Respiratory alkalosis is always a disorder of hyperventilation, reducing the PCO2 and increasing serum pH (Table 21–16). In pregnancy, progesterone stimulates the respiratory center, producing an average PCO2 of 30 mm Hg and respiratory alkalosis. Salicylates directly stimulate respiration and aspirin toxicity should be suspected when both respiratory alkalosis and an anion gap metabolic acidosis are present, particularly with alkalemia. Symptoms of acute respiratory alkalosis are related to decreased cerebral blood flow induced by the disorder.
++ Table Graphic Jump Location Table 21–16.Causes of respiratory alkalosis. ||Download (.pdf) Table 21–16. Causes of respiratory alkalosis.
Decreased inspired oxygen tension
Cerebrovascular accident (infarction, hemorrhage)
Pharmacologic and hormonal stimulation
Recovery from metabolic acidosis
Interstitial lung disease
Determination of appropriate metabolic compensation may reveal an associated metabolic disorder.
As in respiratory acidosis, the metabolic compensation is greater if the respiratory alkalosis is chronic (see Table 21–11). In acute respiratory alkalosis, HCO3– decreases by 2 mEq/L for every 10 mm Hg decrease in PCO2, whereas in chronic respiratory alkalosis, HCO3– decreases by 4 mEq/L for every 10 mm Hg decrease in PCO2.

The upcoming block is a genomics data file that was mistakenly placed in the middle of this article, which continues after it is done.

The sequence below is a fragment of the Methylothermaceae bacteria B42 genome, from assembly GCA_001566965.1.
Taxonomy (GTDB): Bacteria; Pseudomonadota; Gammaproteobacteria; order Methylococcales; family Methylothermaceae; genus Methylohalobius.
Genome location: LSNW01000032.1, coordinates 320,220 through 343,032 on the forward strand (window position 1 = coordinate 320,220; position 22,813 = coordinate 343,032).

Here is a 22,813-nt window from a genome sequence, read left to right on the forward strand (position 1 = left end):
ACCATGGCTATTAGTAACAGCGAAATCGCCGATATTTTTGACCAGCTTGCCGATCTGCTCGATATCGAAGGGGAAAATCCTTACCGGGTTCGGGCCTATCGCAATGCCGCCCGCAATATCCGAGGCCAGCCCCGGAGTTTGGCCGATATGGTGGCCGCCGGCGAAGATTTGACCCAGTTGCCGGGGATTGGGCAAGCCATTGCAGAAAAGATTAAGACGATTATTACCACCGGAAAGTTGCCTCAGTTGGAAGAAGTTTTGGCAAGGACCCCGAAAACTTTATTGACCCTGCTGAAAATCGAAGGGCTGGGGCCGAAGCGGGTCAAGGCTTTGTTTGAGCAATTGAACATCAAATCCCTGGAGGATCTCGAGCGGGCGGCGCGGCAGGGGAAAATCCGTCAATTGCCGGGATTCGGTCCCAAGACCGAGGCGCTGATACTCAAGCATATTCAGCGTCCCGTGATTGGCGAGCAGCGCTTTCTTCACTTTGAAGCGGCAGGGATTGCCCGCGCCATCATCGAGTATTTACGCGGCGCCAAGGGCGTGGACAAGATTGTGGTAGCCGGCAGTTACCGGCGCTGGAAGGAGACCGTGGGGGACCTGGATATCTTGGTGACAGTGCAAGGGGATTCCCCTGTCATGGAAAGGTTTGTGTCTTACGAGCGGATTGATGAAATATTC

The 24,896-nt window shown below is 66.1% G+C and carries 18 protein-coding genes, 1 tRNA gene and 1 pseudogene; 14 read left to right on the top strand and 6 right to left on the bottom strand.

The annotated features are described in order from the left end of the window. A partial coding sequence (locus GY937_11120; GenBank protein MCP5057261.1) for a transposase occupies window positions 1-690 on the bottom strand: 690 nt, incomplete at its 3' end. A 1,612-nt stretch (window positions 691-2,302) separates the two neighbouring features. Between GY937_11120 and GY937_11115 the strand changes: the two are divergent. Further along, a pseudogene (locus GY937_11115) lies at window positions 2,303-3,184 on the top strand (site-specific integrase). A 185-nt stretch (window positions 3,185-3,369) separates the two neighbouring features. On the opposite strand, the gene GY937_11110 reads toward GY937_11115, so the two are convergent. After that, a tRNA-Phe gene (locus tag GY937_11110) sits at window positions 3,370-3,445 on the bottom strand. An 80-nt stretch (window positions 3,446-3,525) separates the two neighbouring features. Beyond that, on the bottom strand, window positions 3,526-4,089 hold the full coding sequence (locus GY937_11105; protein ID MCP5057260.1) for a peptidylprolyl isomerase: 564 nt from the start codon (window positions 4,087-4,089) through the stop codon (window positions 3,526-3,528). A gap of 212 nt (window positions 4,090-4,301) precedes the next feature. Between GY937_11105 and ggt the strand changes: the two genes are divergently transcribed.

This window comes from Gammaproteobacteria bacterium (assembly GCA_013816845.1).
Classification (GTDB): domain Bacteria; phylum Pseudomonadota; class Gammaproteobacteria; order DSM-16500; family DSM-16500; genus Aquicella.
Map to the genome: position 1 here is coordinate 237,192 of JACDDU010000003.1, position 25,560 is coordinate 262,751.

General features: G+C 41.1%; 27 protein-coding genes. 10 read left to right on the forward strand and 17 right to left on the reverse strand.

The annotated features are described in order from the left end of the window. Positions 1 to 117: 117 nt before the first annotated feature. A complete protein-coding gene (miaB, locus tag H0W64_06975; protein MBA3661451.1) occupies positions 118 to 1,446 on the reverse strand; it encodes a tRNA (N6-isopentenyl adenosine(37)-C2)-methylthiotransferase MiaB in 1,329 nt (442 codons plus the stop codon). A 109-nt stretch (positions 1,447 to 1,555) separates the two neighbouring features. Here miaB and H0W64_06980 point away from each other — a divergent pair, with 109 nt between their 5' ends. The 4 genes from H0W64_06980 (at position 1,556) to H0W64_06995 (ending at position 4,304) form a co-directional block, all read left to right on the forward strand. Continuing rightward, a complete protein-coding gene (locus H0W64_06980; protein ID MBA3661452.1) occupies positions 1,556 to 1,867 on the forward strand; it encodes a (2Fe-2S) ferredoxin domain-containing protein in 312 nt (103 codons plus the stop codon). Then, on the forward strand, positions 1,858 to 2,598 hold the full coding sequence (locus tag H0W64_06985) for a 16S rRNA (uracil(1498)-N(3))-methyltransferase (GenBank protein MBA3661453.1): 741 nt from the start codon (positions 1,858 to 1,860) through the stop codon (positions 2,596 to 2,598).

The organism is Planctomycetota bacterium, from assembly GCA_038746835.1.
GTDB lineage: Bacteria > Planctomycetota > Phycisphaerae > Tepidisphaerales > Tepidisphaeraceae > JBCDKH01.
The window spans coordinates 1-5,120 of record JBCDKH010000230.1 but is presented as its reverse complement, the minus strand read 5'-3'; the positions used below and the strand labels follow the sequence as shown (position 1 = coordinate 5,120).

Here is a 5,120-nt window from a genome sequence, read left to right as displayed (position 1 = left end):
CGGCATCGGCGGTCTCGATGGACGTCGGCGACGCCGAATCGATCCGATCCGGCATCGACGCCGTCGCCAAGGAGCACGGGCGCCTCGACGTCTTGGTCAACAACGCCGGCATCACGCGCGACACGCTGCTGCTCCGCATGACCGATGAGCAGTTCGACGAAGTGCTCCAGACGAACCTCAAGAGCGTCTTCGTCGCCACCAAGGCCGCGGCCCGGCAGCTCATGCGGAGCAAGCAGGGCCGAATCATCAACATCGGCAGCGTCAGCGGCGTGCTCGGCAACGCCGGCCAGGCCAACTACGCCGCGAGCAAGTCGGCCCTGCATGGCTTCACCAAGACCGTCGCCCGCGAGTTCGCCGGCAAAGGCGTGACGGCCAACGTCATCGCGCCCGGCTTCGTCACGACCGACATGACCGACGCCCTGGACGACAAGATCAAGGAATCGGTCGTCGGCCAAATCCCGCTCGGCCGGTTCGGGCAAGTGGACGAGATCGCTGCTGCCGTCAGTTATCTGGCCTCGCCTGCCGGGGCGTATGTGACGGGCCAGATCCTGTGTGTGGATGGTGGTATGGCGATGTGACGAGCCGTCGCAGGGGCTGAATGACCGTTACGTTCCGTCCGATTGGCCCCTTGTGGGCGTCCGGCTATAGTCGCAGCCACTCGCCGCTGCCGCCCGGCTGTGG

A. Symptoms and Signs
In acute cases (hyperventilation), there is light-headedness, anxiety, perioral numbness, and paresthesias. Tetany occurs from a low ionized calcium, since severe alkalosis increases calcium binding to albumin.
B. Laboratory Findings
Arterial blood pH is elevated, and PCO2 is low. Serum bicarbonate is decreased in chronic respiratory alkalosis.
Treatment is directed toward the underlying cause. In acute hyperventilation syndrome from anxiety, the traditional treatment of breathing into a paper bag should be discouraged because it does not correct PCO2 and may decrease PO2. Reassurance may be sufficient for the anxious patient, but sedation may be necessary if the process persists. Hyperventilation is usually self-limited since muscle weakness caused by the respiratory alkalemia will suppress ventilation. Rapid correction of chronic respiratory alkalosis may result in metabolic acidosis as PCO2 is increased with a previous compensatory decrease in HCO3–. The severity of hypocapnia in critically ill patients has been associated with adverse outcomes.